UN E-Government Survey in Media

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E-Government Survey in Media

1 Introduction
e-Readiness measures how well a society is positioned to utilize the opportunities provided by Information and Communication Technologies (ICT). ICT infrastructure, human capital, regulations, policies and Internet penetration are all crucial component of e-readiness.
e-Readiness assessment can be an effective tool to carry out planning, monitoring and evaluation of the initiatives toward Information Society in general and e-Government in particular. Several surveys have been carried out on e-readiness at the national, regional and global levels by different international and corporate organizations (Choucri et al 2003). These organizations include:
Accenture, Asia-Pacific Economic Cooperation Forum, Centre for Public Policy of the Brown University, the Economist Intelligence Unit, IBM Institute for Business Value, International Telecommunication Union, McConnell International, Mosaic Group, United Nations Conference on Trade and Development, United Nations Department of Economic and Social Affairs, World Bank and World Information Technology Service Alliance.
Providing an effective e-government readiness assessment framework is a necessary condition for advancing e-government. This framework should not rely solely on the general e-readiness measures, as clearly e-readiness transcends e-government. In fact, one of the major drawbacks of the past ereadiness surveys is lack of a clearly defined purpose, beyond the operational definitions provided. A framework for effective e-government assessment must instead identify and focus on the critical variables for e-government and consider the peculiarities of the environment assessed.
This paper presents a comparative analysis of the survey series consistently carried out by three organizations between 2001 and 2004: United Nations Department of Economic and Social Affairs (UN-DESA), Accenture, and the Centre for Public Policy of the Brown University (CPP-BU). The surveys benchmark countries based on different sets of indicators. For instance, UN-DESA provides information on the maturity of online presence, availability of the basic ICT infrastructure, and human development of UN member states. Accenture examines the breadth and depth (sophistication) of online services of a number of selected countries. CPP-BU reviews official government websites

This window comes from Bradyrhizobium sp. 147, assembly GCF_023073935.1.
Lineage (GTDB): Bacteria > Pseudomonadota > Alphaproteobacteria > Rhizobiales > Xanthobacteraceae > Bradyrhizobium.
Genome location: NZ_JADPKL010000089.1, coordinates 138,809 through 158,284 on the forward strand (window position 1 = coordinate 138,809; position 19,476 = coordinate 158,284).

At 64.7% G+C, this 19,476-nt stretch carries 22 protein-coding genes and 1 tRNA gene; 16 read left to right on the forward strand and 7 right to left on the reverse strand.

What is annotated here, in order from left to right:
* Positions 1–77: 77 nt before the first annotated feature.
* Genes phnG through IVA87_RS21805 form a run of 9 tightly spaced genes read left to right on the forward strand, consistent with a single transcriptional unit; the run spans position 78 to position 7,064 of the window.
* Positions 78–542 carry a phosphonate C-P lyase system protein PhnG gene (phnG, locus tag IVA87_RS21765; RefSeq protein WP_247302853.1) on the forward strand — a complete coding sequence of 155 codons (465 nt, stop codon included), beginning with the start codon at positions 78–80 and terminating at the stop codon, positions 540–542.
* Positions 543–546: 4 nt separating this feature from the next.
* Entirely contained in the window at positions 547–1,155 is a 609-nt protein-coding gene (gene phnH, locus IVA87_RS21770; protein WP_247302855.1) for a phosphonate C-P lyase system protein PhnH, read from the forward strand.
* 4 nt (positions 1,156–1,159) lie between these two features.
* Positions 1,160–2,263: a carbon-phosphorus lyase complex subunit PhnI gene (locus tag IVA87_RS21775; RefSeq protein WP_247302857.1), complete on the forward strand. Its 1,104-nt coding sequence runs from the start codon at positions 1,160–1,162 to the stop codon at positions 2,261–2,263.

across all countries and regions for specific features and online services. The analysis reveals that the use of different sets of indicators and different weights assigned to them (to signify their perceived importance) lead to varying conclusions on the performance of the countries in terms of e-readiness and e-government.
Following the analysis of the surveys, the paper provides a definition for e-government readiness and identifies a set of ‘core indicators’ that are critical for the countries to avoid digital divide or isolation. In addition, the paper shows how weights may be determined quantitatively to provide the ranking that reveals the digital divide in the global scale. Finally, we introduce the concept of the ‘target eready state’ as a way to specify the profile of a typical e-government-ready country in terms of the core indicators, global standards and also the regional peculiarities. The target e-ready state provides a
viable alternative to the relative reference usually adopted in most e-readiness surveys, which typically hides the efforts made by the lagging countries towards e-government.
The rest of the paper is structured as follows. Section 2 discusses e-readiness assessment and its applications to e-government. Section 3 describes three survey series by UN-DESA, Accenture and CPP-BU. Section 4 compares these series. Section 5 identifies the core indicators for e-government readiness and Section 6 assigns weights to them. Finally, Section 7 introduces the concept of the target e-ready state and Section 8 presents some conclusions.

Please click here to view the entire report: http://www.egov.iist.unu.edu/cegov/content/download/1478/37448/version/3/file/report360.pdf
Source Date: 2/8/2011
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